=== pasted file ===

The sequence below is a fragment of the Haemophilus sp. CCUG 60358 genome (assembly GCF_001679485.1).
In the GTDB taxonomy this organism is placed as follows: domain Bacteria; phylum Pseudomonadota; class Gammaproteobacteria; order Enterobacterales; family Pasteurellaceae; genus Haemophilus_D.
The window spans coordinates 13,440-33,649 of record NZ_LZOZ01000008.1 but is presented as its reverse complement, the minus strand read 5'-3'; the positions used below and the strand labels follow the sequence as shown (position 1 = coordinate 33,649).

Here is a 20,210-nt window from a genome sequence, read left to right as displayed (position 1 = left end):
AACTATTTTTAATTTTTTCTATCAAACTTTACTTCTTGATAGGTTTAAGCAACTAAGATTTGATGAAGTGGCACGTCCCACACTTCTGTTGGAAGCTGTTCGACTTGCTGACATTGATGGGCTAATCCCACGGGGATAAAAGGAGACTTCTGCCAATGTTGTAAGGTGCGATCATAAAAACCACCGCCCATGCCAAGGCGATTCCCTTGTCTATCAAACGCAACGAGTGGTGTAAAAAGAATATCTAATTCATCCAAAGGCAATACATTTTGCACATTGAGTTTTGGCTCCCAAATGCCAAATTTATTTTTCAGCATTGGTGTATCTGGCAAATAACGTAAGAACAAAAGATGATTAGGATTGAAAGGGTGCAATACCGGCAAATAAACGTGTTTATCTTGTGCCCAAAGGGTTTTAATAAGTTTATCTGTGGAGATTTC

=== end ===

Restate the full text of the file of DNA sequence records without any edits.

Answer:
The sequence below is a fragment of the Haemophilus sp. CCUG 60358 genome (assembly GCF_001679485.1).
In the GTDB taxonomy this organism is placed as follows: domain Bacteria; phylum Pseudomonadota; class Gammaproteobacteria; order Enterobacterales; family Pasteurellaceae; genus Haemophilus_D.
The window spans coordinates 13,440-33,649 of record NZ_LZOZ01000008.1 but is presented as its reverse complement, the minus strand read 5'-3'; the positions used below and the strand labels follow the sequence as shown (position 1 = coordinate 33,649).

Here is a 20,210-nt window from a genome sequence, read left to right as displayed (position 1 = left end):
AACTATTTTTAATTTTTTCTATCAAACTTTACTTCTTGATAGGTTTAAGCAACTAAGATTTGATGAAGTGGCACGTCCCACACTTCTGTTGGAAGCTGTTCGACTTGCTGACATTGATGGGCTAATCCCACGGGGATAAAAGGAGACTTCTGCCAATGTTGTAAGGTGCGATCATAAAAACCACCGCCCATGCCAAGGCGATTCCCTTGTCTATCAAACGCAACGAGTGGTGTAAAAAGAATATCTAATTCATCCAAAGGCAATACATTTTGCACATTGAGTTTTGGCTCCCAAATGCCAAATTTATTTTTCAGCATTGGTGTATCTGGCAAATAACGTAAGAACAAAAGATGATTAGGATTGAAAGGGTGCAATACCGGCAAATAAACGTGTTTATCTTGTGCCCAAAGGGTTTTAATAAGTTTATCTGTGGAGATTTC